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Sports Fathers #24

One of the results of attending the Catholic New Media Conference is that you connect with other people who are doing new media, which inevitably means you begin to show up elsewhere in the interwebs as guests or in other capacities.

One of the people I connected with was Fr. Darryl Millette who is from Saskatoon, Saskachawan, Canada. Eh. Along with running his own cleverly titled website,, he is also the editor-in-chief and host of a sports podcast called TheSportsFathers (which sounded at first like an athletic religious order who works with Fellowship of Christian Athletes).

To make a short story long (I hate that saying, but it is now appropriate, urgh), I sat in on the last episode of TheSportsFathers. We talked baseball and the World Series. I haven’t talked baseball in fifteen years, easy. Then we talked the Saints, yay! They talked about hockey, and I l laughed. It was all a lot of fun.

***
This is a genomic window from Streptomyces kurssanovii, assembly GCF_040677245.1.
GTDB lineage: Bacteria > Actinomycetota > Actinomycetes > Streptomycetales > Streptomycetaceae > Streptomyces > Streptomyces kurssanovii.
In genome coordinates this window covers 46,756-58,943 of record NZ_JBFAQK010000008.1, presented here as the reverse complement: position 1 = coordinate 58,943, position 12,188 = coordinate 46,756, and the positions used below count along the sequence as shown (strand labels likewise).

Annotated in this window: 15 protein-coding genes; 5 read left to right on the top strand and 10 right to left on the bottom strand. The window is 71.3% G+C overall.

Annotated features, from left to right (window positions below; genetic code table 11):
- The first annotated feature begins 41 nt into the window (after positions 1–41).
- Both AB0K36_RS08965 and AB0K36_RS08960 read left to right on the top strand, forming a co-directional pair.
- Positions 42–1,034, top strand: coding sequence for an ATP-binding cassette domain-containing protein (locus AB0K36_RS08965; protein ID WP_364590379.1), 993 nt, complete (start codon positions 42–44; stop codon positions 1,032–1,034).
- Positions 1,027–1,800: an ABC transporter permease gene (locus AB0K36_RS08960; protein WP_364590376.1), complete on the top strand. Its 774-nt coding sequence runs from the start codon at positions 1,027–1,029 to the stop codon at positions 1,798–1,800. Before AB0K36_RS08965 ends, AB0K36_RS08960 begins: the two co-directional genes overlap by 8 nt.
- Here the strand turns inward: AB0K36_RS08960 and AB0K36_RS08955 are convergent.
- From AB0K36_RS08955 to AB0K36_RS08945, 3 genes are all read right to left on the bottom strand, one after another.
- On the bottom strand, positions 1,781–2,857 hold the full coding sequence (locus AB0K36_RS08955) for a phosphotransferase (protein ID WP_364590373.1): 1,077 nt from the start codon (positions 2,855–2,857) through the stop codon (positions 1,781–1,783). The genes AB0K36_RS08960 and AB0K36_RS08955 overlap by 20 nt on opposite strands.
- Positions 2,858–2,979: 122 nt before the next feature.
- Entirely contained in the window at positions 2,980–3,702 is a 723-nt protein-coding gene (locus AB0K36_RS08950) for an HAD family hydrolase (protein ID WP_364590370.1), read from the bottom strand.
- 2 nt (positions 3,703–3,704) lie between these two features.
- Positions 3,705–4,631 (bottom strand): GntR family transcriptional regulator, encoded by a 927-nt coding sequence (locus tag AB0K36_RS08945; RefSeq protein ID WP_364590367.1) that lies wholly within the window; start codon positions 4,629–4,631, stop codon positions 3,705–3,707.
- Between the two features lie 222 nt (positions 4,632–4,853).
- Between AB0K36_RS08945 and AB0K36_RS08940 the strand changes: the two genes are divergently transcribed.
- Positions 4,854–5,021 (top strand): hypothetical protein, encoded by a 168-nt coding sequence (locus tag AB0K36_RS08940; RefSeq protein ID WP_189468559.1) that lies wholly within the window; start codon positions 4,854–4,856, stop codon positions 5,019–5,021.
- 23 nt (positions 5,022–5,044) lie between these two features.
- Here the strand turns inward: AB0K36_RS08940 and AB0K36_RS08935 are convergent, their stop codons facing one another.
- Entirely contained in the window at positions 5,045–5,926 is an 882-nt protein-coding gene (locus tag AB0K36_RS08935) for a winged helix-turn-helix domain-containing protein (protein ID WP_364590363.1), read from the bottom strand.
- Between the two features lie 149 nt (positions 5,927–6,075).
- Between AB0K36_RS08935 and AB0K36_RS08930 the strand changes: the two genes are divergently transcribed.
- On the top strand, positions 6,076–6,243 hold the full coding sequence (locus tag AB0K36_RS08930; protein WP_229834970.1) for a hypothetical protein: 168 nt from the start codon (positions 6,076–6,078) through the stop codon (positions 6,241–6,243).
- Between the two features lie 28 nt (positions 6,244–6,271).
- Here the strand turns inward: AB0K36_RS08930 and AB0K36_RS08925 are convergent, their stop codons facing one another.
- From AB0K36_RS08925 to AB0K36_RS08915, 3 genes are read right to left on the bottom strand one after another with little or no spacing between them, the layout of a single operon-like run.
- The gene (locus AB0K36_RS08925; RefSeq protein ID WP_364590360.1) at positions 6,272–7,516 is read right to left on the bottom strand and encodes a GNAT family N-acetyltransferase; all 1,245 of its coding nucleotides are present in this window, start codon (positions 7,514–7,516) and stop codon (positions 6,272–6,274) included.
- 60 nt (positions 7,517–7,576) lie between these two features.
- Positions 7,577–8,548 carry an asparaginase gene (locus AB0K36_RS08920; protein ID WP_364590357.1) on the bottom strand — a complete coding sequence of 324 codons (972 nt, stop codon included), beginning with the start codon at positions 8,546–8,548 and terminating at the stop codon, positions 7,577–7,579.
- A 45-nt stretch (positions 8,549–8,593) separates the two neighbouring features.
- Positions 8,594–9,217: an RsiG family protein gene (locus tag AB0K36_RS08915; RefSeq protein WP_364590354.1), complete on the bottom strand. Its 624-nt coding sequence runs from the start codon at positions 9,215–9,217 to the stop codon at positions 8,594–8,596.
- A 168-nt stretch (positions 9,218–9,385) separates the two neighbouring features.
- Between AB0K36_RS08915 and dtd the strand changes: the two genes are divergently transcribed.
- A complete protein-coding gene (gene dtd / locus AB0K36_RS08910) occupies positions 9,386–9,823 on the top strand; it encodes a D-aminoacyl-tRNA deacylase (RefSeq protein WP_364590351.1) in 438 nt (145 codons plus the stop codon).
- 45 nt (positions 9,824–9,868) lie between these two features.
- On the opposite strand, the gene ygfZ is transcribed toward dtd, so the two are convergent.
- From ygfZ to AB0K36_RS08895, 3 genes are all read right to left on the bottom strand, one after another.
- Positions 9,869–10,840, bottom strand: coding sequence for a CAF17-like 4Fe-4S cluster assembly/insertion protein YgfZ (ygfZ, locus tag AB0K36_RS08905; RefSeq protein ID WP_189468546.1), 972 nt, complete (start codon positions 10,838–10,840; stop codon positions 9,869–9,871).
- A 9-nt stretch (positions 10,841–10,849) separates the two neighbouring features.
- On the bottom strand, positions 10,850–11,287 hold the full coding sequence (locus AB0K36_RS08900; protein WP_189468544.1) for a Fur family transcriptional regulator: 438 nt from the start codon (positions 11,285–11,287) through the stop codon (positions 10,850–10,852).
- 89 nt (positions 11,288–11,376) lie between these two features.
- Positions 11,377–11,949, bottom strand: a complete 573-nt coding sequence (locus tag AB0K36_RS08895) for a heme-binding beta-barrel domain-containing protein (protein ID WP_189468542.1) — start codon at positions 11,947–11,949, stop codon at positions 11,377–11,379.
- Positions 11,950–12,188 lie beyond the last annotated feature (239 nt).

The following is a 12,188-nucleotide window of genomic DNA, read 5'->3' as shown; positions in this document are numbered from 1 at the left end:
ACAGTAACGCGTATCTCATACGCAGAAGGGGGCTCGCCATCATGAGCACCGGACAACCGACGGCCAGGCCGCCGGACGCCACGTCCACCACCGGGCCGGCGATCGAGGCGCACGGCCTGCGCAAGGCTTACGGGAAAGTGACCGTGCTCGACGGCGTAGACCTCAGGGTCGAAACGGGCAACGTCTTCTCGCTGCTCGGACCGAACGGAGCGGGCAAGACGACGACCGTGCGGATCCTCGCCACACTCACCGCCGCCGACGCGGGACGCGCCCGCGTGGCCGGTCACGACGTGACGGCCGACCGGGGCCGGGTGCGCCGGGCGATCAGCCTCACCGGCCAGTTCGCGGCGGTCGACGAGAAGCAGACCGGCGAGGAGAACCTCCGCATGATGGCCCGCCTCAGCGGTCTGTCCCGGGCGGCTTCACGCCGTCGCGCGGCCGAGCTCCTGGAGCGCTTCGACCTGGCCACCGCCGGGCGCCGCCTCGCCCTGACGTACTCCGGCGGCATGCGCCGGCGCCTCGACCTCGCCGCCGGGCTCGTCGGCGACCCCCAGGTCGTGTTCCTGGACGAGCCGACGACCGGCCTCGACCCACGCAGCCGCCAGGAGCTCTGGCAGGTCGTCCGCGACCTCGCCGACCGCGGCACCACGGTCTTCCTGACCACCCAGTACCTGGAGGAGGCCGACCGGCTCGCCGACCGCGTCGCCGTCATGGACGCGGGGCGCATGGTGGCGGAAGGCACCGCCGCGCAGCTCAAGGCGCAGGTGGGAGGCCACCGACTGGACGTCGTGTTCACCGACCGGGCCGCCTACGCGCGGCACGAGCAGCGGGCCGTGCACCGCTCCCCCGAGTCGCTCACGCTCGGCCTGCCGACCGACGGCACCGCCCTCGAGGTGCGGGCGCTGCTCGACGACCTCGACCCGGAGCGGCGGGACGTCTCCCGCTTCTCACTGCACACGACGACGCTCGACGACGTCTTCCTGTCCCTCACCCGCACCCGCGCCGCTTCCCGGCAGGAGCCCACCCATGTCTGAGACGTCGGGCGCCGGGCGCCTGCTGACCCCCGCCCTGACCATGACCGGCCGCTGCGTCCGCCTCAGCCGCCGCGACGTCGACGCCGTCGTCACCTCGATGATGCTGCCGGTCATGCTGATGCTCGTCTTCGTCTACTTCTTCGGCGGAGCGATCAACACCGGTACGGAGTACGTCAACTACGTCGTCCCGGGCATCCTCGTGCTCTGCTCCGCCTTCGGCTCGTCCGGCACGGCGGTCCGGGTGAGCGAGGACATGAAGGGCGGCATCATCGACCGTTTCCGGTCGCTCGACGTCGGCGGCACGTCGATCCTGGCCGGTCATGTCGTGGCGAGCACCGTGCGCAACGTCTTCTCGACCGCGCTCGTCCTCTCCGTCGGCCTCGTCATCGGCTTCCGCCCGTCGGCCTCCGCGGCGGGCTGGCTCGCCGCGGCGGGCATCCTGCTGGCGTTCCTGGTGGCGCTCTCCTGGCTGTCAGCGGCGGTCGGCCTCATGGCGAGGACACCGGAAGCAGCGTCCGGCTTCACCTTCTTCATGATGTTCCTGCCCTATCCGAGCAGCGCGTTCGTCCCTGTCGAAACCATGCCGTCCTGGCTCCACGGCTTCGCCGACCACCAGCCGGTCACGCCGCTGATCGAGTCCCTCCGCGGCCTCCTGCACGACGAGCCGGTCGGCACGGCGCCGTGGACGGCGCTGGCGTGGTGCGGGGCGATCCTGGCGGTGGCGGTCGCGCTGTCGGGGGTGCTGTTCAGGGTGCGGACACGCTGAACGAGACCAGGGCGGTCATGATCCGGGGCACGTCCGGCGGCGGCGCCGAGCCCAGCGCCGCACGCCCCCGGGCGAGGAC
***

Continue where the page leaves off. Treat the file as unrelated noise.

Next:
Go check us out.

Moving Downton

Spoiler Alert! Spoiler Alert! Warning! Warning! If you yourself are a regular visitor to the Abbey that is Downton, if you have found yourself caught up in the tension of Lady Mary’s romance with the dashing Matthew Crawley, then I am certain that you were a little more than disappointed Sunday night when the dashing Mr. Crawley became the dead Mr. Crawley. People have often made the connection between Downton Abbey and Jane Austen, so I feel it is not too much of a stretch to say that it would have been like the death of Mr. Darcy or the passing of Colonel Brandon (not to be confused with the Downton character Mr. Tom Branson). In short, it was an utterly inorganic plot twist that has drastically altered the nature of the story. What was a classy, well-shot, sharply acted period drama has gone the way of Days of Our Lives. Or Dallas. Or Deliverance. Death for the sake of drama. Death without substance or meaning or movement. Whatever Downton is, it is no longer Pride & Prejudice or even Tess of the d’Ubervilles.